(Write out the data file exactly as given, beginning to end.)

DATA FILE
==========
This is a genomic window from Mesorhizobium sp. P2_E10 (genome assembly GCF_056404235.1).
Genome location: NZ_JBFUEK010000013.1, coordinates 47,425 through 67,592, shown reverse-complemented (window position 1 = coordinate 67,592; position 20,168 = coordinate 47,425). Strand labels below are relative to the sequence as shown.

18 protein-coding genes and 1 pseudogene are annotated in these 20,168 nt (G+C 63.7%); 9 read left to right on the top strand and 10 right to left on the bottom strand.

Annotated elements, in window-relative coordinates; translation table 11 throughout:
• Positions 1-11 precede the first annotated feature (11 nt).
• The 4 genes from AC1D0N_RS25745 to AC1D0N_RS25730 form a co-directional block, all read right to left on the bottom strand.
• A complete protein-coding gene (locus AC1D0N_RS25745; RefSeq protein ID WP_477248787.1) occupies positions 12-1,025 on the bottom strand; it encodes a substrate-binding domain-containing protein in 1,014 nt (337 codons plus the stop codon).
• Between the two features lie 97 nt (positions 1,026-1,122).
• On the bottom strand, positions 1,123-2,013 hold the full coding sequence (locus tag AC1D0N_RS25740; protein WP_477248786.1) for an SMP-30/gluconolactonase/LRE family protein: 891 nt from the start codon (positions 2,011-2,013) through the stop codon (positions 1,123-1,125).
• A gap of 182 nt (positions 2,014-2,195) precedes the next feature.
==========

This is a genomic window from Mesorhizobium sp. P2_E10 (genome assembly GCF_056404235.1).
Genome location: NZ_JBFUEK010000013.1, coordinates 47,425 through 67,592, shown reverse-complemented (window position 1 = coordinate 67,592; position 20,168 = coordinate 47,425). Strand labels below are relative to the sequence as shown.

18 protein-coding genes and 1 pseudogene are annotated in these 20,168 nt (G+C 63.7%); 9 read left to right on the top strand and 10 right to left on the bottom strand.

Annotated elements, in window-relative coordinates; translation table 11 throughout:
• Positions 1-11 precede the first annotated feature (11 nt).
• The 4 genes from AC1D0N_RS25745 to AC1D0N_RS25730 form a co-directional block, all read right to left on the bottom strand.
• A complete protein-coding gene (locus AC1D0N_RS25745; RefSeq protein ID WP_477248787.1) occupies positions 12-1,025 on the bottom strand; it encodes a substrate-binding domain-containing protein in 1,014 nt (337 codons plus the stop codon).
• Between the two features lie 97 nt (positions 1,026-1,122).
• On the bottom strand, positions 1,123-2,013 hold the full coding sequence (locus tag AC1D0N_RS25740; protein WP_477248786.1) for an SMP-30/gluconolactonase/LRE family protein: 891 nt from the start codon (positions 2,011-2,013) through the stop codon (positions 1,123-1,125).
• A gap of 182 nt (positions 2,014-2,195) precedes the next feature.